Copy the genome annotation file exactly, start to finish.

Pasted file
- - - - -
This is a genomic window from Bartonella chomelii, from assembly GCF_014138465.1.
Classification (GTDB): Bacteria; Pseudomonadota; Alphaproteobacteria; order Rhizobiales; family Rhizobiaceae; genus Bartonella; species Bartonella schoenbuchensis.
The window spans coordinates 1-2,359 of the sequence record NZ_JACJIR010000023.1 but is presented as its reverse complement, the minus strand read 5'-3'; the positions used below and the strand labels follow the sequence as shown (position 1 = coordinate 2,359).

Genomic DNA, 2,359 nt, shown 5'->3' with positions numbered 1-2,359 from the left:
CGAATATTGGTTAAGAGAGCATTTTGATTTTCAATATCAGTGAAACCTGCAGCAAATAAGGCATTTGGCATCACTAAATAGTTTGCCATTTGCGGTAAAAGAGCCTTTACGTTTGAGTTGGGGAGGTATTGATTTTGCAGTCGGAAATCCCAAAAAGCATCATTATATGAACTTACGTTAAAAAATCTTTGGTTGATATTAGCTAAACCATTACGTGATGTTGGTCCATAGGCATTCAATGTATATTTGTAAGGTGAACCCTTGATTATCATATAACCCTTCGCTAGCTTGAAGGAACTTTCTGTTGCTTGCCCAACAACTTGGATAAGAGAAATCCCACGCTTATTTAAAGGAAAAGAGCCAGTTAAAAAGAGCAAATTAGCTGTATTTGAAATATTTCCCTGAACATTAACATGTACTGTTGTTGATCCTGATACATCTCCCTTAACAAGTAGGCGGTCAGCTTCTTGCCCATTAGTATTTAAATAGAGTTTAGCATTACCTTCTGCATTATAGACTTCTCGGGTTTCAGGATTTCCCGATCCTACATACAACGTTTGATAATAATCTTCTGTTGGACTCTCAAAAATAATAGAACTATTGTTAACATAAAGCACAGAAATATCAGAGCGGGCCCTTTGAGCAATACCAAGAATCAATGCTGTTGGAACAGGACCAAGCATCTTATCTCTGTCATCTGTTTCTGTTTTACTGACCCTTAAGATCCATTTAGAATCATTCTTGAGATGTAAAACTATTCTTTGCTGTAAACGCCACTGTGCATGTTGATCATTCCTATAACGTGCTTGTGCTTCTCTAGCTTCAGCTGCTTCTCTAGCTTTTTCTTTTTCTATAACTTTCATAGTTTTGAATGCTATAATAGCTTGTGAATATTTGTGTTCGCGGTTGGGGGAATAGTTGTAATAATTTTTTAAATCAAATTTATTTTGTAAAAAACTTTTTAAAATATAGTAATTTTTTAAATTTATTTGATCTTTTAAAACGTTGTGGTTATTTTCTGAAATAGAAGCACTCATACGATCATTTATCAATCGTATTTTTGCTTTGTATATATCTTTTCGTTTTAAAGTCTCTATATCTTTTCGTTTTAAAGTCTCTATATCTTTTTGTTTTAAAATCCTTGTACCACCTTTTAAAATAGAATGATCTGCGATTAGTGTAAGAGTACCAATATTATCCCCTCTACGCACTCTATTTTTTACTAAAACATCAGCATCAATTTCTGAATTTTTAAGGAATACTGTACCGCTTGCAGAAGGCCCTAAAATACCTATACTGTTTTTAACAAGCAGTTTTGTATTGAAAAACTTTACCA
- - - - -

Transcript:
This is a genomic window from Bartonella chomelii, from assembly GCF_014138465.1.
Classification (GTDB): Bacteria; Pseudomonadota; Alphaproteobacteria; order Rhizobiales; family Rhizobiaceae; genus Bartonella; species Bartonella schoenbuchensis.
The window spans coordinates 1-2,359 of the sequence record NZ_JACJIR010000023.1 but is presented as its reverse complement, the minus strand read 5'-3'; the positions used below and the strand labels follow the sequence as shown (position 1 = coordinate 2,359).

Genomic DNA, 2,359 nt, shown 5'->3' with positions numbered 1-2,359 from the left:
CGAATATTGGTTAAGAGAGCATTTTGATTTTCAATATCAGTGAAACCTGCAGCAAATAAGGCATTTGGCATCACTAAATAGTTTGCCATTTGCGGTAAAAGAGCCTTTACGTTTGAGTTGGGGAGGTATTGATTTTGCAGTCGGAAATCCCAAAAAGCATCATTATATGAACTTACGTTAAAAAATCTTTGGTTGATATTAGCTAAACCATTACGTGATGTTGGTCCATAGGCATTCAATGTATATTTGTAAGGTGAACCCTTGATTATCATATAACCCTTCGCTAGCTTGAAGGAACTTTCTGTTGCTTGCCCAACAACTTGGATAAGAGAAATCCCACGCTTATTTAAAGGAAAAGAGCCAGTTAAAAAGAGCAAATTAGCTGTATTTGAAATATTTCCCTGAACATTAACATGTACTGTTGTTGATCCTGATACATCTCCCTTAACAAGTAGGCGGTCAGCTTCTTGCCCATTAGTATTTAAATAGAGTTTAGCATTACCTTCTGCATTATAGACTTCTCGGGTTTCAGGATTTCCCGATCCTACATACAACGTTTGATAATAATCTTCTGTTGGACTCTCAAAAATAATAGAACTATTGTTAACATAAAGCACAGAAATATCAGAGCGGGCCCTTTGAGCAATACCAAGAATCAATGCTGTTGGAACAGGACCAAGCATCTTATCTCTGTCATCTGTTTCTGTTTTACTGACCCTTAAGATCCATTTAGAATCATTCTTGAGATGTAAAACTATTCTTTGCTGTAAACGCCACTGTGCATGTTGATCATTCCTATAACGTGCTTGTGCTTCTCTAGCTTCAGCTGCTTCTCTAGCTTTTTCTTTTTCTATAACTTTCATAGTTTTGAATGCTATAATAGCTTGTGAATATTTGTGTTCGCGGTTGGGGGAATAGTTGTAATAATTTTTTAAATCAAATTTATTTTGTAAAAAACTTTTTAAAATATAGTAATTTTTTAAATTTATTTGATCTTTTAAAACGTTGTGGTTATTTTCTGAAATAGAAGCACTCATACGATCATTTATCAATCGTATTTTTGCTTTGTATATATCTTTTCGTTTTAAAGTCTCTATATCTTTTCGTTTTAAAGTCTCTATATCTTTTTGTTTTAAAATCCTTGTACCACCTTTTAAAATAGAATGATCTGCGATTAGTGTAAGAGTACCAATATTATCCCCTCTACGCACTCTATTTTTTACTAAAACATCAGCATCAATTTCTGAATTTTTAAGGAATACTGTACCGCTTGCAGAAGGCCCTAAAATACCTATACTGTTTTTAACAAGCAGTTTTGTATTGAAAAACTTTACCA